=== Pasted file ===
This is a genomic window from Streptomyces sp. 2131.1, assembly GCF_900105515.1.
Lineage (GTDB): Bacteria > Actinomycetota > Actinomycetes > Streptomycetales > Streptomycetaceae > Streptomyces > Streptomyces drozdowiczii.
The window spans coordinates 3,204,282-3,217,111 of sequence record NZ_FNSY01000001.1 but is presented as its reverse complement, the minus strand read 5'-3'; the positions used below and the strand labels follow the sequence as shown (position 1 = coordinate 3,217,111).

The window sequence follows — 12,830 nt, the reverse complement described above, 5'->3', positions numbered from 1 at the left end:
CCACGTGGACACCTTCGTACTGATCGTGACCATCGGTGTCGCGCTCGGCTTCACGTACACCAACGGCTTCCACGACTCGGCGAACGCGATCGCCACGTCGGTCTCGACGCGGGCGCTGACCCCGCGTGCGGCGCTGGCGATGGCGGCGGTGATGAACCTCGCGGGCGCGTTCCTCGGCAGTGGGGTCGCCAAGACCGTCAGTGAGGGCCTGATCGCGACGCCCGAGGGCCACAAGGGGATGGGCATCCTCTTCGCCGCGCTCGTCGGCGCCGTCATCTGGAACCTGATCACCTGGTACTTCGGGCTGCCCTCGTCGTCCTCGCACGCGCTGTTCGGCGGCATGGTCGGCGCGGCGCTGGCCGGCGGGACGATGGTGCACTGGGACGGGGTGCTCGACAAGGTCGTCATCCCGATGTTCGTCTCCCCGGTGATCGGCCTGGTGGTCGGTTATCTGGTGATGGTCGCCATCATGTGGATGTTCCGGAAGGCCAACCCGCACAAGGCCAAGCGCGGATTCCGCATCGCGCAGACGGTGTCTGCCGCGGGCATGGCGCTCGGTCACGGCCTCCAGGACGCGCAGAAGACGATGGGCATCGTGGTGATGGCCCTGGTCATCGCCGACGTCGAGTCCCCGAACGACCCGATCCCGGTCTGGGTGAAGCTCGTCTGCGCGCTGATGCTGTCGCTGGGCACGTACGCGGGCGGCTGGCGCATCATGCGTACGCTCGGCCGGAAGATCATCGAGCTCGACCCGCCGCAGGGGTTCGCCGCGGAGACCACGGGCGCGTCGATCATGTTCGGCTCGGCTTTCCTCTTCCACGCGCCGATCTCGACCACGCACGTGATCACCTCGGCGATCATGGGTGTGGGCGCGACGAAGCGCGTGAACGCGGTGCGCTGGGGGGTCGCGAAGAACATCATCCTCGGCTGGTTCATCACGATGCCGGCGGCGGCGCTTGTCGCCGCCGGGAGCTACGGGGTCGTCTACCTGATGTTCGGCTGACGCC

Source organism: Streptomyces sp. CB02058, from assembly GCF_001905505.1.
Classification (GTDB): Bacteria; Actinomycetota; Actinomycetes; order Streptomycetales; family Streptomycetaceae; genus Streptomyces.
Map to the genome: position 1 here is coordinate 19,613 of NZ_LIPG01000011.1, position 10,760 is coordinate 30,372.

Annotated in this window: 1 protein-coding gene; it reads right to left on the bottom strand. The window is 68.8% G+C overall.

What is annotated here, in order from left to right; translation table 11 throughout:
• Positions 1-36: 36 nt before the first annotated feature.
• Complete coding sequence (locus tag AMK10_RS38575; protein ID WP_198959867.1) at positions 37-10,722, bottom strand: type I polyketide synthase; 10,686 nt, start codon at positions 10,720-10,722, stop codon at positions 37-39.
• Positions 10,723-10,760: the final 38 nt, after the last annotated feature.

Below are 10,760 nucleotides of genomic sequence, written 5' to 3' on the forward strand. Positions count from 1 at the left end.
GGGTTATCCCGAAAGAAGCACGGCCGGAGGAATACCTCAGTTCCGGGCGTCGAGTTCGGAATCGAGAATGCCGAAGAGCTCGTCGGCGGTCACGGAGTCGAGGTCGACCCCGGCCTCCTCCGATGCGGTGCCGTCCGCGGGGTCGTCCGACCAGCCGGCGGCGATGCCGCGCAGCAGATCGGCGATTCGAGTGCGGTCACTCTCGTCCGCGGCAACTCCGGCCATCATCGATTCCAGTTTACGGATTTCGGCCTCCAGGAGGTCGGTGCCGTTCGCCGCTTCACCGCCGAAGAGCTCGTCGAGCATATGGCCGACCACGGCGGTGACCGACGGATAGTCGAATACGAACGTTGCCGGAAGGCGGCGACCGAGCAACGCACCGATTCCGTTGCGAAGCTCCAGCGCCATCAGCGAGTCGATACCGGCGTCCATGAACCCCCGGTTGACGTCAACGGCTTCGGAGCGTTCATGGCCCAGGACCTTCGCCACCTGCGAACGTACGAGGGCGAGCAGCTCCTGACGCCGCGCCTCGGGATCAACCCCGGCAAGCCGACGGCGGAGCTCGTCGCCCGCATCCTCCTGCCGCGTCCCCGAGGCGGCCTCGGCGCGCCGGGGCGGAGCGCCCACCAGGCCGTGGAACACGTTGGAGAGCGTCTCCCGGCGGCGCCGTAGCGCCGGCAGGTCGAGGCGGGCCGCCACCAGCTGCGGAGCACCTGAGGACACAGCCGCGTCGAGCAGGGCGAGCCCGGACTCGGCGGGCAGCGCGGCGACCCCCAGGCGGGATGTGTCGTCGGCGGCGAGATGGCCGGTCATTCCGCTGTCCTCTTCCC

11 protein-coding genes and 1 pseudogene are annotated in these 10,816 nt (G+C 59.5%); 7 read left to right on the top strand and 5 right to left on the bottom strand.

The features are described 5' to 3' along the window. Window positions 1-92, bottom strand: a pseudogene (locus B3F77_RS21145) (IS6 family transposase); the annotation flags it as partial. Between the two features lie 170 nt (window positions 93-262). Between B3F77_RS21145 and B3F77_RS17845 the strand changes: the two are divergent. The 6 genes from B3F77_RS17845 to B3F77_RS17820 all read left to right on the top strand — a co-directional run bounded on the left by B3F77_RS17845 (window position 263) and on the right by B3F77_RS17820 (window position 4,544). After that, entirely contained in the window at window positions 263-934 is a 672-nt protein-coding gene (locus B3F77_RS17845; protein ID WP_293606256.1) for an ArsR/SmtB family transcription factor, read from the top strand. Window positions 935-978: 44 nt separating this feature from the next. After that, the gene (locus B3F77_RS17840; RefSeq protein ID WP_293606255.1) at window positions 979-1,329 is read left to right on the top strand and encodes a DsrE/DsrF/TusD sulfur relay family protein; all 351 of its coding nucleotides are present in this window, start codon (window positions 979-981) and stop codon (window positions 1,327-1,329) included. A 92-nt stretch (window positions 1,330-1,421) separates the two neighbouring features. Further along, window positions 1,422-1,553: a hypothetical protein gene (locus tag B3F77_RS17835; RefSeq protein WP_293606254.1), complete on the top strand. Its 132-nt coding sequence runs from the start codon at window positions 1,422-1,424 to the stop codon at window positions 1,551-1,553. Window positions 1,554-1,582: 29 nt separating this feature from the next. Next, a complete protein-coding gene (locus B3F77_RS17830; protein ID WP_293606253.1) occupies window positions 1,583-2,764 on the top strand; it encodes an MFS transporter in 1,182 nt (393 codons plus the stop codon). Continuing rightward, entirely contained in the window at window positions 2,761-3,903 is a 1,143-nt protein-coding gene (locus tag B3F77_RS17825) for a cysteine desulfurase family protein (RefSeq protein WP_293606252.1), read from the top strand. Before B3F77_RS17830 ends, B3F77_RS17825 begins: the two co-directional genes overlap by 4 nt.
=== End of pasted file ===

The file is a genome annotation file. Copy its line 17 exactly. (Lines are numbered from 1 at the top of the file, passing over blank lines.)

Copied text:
The features are described 5' to 3' along the window. Window positions 1-92, bottom strand: a pseudogene (locus B3F77_RS21145) (IS6 family transposase); the annotation flags it as partial. Between the two features lie 170 nt (window positions 93-262). Between B3F77_RS21145 and B3F77_RS17845 the strand changes: the two are divergent. The 6 genes from B3F77_RS17845 to B3F77_RS17820 all read left to right on the top strand — a co-directional run bounded on the left by B3F77_RS17845 (window position 263) and on the right by B3F77_RS17820 (window position 4,544). After that, entirely contained in the window at window positions 263-934 is a 672-nt protein-coding gene (locus B3F77_RS17845; protein ID WP_293606256.1) for an ArsR/SmtB family transcription factor, read from the top strand. Window positions 935-978: 44 nt separating this feature from the next. After that, the gene (locus B3F77_RS17840; RefSeq protein ID WP_293606255.1) at window positions 979-1,329 is read left to right on the top strand and encodes a DsrE/DsrF/TusD sulfur relay family protein; all 351 of its coding nucleotides are present in this window, start codon (window positions 979-981) and stop codon (window positions 1,327-1,329) included. A 92-nt stretch (window positions 1,330-1,421) separates the two neighbouring features. Further along, window positions 1,422-1,553: a hypothetical protein gene (locus tag B3F77_RS17835; RefSeq protein WP_293606254.1), complete on the top strand. Its 132-nt coding sequence runs from the start codon at window positions 1,422-1,424 to the stop codon at window positions 1,551-1,553. Window positions 1,554-1,582: 29 nt separating this feature from the next. Next, a complete protein-coding gene (locus B3F77_RS17830; protein ID WP_293606253.1) occupies window positions 1,583-2,764 on the top strand; it encodes an MFS transporter in 1,182 nt (393 codons plus the stop codon). Continuing rightward, entirely contained in the window at window positions 2,761-3,903 is a 1,143-nt protein-coding gene (locus tag B3F77_RS17825) for a cysteine desulfurase family protein (RefSeq protein WP_293606252.1), read from the top strand. Before B3F77_RS17830 ends, B3F77_RS17825 begins: the two co-directional genes overlap by 4 nt.